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Perry's Index to the Aesopica

Fables exist in many versions; here is one version in English:


A story about kites and swans, exhorting us not to imitate things that are inappropriate to us.
Nature originally supplied the kites with a voice equal to that of the swans. But when the kites heard the sound of horses neighing, they were enchanted and tried to imitate it. In the course of their studies, the kites lost what voice they had: they did not learn how to neigh, and they forgot how to sing.
By imitating something inappropriate, you can lose what you had to begin with.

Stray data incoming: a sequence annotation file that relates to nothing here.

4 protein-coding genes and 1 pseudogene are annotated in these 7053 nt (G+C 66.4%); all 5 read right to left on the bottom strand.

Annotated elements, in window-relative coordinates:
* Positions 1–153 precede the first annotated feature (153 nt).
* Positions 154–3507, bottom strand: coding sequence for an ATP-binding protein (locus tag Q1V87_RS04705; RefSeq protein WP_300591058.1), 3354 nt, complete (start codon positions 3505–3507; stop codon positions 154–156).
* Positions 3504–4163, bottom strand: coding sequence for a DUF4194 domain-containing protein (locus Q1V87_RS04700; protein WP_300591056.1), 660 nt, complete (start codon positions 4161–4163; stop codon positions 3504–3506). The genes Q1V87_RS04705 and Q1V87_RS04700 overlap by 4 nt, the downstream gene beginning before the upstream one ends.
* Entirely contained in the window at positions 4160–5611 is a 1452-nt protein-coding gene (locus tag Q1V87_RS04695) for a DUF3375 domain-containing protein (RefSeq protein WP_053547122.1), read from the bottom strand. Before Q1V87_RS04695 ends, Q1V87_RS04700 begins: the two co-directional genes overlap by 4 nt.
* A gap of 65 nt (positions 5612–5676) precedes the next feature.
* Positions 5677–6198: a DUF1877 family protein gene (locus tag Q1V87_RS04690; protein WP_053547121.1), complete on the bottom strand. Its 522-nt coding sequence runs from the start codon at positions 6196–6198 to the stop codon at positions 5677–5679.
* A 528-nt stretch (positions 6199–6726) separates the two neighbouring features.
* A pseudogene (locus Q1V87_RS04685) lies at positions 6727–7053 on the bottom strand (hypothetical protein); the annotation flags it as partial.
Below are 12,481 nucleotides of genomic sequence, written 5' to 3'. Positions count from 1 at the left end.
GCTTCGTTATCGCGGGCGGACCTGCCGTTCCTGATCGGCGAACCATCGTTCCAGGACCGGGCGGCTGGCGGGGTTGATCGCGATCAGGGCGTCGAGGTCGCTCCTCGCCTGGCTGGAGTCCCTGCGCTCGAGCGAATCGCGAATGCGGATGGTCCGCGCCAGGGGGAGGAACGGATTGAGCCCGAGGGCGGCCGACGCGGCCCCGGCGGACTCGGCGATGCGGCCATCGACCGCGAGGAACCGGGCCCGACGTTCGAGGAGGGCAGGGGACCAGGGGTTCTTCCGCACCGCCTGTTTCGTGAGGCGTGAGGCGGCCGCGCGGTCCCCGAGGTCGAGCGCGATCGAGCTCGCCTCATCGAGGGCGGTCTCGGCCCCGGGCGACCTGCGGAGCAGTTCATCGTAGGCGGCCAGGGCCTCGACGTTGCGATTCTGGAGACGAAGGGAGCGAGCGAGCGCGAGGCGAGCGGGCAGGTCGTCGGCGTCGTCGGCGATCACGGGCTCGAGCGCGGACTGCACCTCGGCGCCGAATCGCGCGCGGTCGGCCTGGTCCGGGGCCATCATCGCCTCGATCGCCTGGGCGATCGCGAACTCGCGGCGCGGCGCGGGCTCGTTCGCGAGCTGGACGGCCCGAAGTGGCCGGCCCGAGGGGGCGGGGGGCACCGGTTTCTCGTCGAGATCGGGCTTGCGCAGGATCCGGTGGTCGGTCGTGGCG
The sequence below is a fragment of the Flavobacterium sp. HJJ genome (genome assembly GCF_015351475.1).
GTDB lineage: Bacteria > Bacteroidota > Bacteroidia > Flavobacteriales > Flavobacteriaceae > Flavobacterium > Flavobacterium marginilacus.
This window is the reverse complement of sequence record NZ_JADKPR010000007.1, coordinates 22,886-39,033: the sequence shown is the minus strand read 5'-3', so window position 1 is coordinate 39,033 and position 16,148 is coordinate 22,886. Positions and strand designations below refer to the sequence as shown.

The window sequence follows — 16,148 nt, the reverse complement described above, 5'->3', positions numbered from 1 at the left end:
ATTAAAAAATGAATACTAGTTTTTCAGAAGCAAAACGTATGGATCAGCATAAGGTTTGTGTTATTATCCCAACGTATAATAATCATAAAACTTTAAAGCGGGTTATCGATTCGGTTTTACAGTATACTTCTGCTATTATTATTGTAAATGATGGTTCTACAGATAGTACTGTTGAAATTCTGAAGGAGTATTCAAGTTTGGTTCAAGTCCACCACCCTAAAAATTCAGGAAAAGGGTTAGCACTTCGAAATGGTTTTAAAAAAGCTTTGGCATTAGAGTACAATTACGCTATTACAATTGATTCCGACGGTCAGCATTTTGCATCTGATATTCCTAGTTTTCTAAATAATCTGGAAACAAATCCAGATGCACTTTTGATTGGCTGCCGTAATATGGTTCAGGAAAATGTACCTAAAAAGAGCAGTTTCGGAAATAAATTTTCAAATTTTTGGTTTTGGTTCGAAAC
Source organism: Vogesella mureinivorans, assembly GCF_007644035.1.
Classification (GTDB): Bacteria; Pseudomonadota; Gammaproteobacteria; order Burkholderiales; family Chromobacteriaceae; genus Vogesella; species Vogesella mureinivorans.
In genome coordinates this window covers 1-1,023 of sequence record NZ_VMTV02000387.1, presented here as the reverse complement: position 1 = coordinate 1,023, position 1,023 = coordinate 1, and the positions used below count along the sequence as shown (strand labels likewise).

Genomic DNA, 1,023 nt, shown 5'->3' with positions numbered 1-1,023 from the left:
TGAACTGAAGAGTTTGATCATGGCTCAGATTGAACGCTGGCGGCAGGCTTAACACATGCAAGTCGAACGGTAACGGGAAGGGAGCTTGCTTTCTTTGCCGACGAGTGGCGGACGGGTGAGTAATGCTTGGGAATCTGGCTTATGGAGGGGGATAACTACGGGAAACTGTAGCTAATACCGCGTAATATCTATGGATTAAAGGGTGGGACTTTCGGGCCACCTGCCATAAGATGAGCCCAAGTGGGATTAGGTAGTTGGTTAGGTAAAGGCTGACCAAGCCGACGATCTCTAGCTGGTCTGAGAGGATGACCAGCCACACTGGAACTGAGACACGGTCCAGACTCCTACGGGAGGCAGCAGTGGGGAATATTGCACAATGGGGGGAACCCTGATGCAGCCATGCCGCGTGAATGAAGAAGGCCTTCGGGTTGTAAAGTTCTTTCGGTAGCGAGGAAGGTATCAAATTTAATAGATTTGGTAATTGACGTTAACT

Source: Aesop's Fables. A new translation by Laura Gibbs. Oxford University Press (World's Classics): Oxford, 2002.
NOTE: New cover, with new ISBN, published in 2008; contents of book unchanged.

Perry 396: Gibbs (Oxford) 506 [English]
Perry 396: Townsend 170 [English]
Perry 396: Aphthonius 3 [Greek]
Perry 396: Babrius 73 [Greek]
Perry 396: Chambry 136 [Greek]

You can find a compilation of Perry's index to the Aesopica in the gigantic appendix to his edition of Babrius and Phaedrus for the Loeb Classical Library (Harvard University Press: Cambridge, 1965). This book is an absolute must for anyone interested in the Aesopic fable tradition. Invaluable.